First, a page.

Chapter

The Ethical Task as the Human Task

C. Stephen Evans

in Kierkegaard's Ethic of Love

Published in print September 2004 | ISBN: 9780199272174
Published online January 2005 | e-ISBN: 9780191602061 | DOI: http://dx.doi.org/10.1093/0199272174.003.0004
The Ethical Task as the Human Task

Show Summary Details

Preview

Unlike Fear and Trembling, Kierkegaard affixes his name to Concluding Unscientific Postscript, as the ‘editor’, thereby signalling his close affinity to the position outlined by the book’s pseudonym Johannes Climacus. Kierkegaard himself, in The Point of View for My Work as an Author, tells us that he placed his name on the title page as a signal of the similarity of Climacus’s views to his own. Indeed, Climacus provides a formal structure that can be used to illuminate what Kierkegaard says in his own voice in Works of Love and elsewhere. From Climacus in Concluding Unscientific Postscript – and from Kierkegaard himself in Purity of Heart Is to Will One Thing – we have a conception of the ethical life as a life that involves a relationship with God. This knowledge of God, however, is not rooted in God’s revelation in history but is, instead, rooted in the individual’s own conscience.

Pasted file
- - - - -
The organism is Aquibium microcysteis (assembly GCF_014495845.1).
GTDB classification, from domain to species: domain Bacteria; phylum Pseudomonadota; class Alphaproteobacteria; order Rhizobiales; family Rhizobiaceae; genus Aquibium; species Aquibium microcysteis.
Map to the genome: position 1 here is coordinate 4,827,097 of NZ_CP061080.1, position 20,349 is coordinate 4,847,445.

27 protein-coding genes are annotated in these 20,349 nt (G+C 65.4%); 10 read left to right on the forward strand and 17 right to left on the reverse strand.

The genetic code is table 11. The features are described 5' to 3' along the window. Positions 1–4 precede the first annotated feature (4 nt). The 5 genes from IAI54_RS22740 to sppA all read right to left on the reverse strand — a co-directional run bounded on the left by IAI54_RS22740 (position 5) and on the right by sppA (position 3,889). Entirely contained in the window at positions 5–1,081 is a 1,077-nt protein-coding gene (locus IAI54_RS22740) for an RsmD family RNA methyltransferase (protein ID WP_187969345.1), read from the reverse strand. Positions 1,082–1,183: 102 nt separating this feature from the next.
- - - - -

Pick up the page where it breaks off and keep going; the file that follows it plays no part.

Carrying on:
Keywords: concluding unscientific postscript; conscience; Kierkegaard; purity of heart is to will one thing; upbuilding discourses in various spirits

Chapter.  10735 words. 

Subjects: Philosophy of Religion

Full text: subscription required

How to subscribe Recommend to my Librarian

Buy this work at Oxford University Press »

Users without a subscription are not able to see the full content. Please, subscribe or login to access all content.